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WordReference Random House Learner's Dictionary of American English © 2016
suc•cor /ˈsʌkɚ/USA pronunciation
n. [uncountable]WordReference Random House Unabridged Dictionary of American English © 2016
v. [~ + object]
aid:providing succor to the wounded.
Also,[esp. Brit.,] ˈsuc•cour.
- to help (someone who is in difficulty, need, or distress).
(suk′ər),USA pronunciation n.
- a person or thing that gives help, relief, aid, etc.
Also,[esp. Brit.,] suc′cour.
- to help or relieve.
- Medieval Latin succursus, equivalent. to Latin succur(rere) + -sus, var of -tus suffix of verb, verbal action
- Old French
- Latin succurrere to go beneath, run to help, equivalent. to suc- suc- + currere to run (see current); (noun, nominal) Middle English soc(o)ur, back formation from sucurs (taken as plural)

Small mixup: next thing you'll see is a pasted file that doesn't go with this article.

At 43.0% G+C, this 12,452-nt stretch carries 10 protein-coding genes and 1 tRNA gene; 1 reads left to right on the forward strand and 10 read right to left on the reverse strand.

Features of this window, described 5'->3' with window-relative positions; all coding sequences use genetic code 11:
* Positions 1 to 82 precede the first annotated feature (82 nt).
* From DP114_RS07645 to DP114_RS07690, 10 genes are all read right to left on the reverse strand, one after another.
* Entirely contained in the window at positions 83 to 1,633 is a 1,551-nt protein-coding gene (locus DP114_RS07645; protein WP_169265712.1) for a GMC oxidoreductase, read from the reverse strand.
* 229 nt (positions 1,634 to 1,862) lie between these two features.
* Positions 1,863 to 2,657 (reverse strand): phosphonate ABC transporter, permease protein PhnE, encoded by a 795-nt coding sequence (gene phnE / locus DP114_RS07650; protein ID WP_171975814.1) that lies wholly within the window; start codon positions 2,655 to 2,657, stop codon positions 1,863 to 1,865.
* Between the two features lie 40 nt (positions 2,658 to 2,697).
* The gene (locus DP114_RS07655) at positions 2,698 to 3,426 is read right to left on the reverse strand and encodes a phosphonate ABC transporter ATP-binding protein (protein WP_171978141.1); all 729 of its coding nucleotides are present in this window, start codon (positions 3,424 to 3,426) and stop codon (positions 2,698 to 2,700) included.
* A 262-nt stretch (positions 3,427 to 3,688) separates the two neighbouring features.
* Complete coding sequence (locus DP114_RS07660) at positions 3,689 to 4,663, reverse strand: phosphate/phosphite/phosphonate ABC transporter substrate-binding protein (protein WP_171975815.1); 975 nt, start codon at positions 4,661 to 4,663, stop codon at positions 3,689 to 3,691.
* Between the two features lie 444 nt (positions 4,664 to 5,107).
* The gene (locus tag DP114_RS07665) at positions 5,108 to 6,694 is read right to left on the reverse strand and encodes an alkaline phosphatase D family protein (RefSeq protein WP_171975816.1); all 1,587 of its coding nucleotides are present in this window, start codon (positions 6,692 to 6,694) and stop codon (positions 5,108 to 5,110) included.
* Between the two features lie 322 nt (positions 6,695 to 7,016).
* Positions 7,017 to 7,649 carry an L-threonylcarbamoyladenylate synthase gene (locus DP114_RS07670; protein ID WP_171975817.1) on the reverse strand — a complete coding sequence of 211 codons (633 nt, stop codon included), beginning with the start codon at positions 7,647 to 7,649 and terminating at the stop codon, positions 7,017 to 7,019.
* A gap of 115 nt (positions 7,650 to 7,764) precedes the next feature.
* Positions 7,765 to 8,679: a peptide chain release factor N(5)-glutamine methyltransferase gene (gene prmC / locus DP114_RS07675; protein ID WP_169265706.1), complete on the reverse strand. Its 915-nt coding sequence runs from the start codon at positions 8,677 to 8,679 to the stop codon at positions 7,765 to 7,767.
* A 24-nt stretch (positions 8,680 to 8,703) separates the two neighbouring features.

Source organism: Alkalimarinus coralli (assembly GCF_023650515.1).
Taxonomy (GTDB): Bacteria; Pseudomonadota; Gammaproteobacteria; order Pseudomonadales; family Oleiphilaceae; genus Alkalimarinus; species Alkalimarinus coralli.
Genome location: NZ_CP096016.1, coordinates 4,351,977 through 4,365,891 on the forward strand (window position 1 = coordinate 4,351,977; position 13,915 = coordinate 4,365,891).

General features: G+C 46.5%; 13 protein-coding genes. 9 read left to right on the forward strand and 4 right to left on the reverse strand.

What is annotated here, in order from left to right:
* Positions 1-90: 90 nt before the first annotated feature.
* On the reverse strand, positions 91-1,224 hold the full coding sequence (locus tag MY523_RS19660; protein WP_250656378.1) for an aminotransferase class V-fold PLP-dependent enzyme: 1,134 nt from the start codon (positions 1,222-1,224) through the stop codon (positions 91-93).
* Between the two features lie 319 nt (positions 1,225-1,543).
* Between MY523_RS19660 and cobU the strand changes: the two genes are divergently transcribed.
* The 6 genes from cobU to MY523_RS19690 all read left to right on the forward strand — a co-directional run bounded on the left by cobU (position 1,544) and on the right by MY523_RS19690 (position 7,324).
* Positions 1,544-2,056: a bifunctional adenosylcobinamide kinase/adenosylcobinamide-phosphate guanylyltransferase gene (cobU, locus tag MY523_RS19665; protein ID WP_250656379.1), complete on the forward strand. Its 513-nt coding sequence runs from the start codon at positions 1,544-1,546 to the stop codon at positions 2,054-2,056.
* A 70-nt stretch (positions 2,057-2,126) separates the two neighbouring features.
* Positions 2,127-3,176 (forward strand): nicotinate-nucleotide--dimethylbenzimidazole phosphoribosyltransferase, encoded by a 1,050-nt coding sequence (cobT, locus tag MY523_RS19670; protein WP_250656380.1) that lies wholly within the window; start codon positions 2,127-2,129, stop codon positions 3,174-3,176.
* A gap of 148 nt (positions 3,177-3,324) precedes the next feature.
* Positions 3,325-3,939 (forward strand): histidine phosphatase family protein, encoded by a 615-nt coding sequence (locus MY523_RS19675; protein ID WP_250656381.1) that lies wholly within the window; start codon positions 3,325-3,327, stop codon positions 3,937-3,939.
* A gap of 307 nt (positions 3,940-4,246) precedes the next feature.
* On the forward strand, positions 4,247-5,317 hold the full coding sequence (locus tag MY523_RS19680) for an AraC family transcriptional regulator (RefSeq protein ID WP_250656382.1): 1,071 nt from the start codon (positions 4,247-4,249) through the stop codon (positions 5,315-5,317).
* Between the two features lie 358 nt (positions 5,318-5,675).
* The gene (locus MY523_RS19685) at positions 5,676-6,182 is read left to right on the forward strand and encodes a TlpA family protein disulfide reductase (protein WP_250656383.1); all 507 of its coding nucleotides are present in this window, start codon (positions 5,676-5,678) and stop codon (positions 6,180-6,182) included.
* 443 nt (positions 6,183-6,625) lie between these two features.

- Old French suc(c)urre, socorre
- (verb, verbal) Middle English sucuren 1250–1300
- 1, 3.See corresponding entry in Unabridged support.
- 3.See corresponding entry in Unabridged See help.
Collins Concise English Dictionary © HarperCollins Publishers::
succour, US succor /ˈsʌkə/ n
- help or assistance, esp in time of difficulty
- a person or thing that provides help
Etymology: 13th Century: from Old French sucurir, from Latin succurrere to hurry to help, from sub- under + currere to run
- (transitive) to give aid to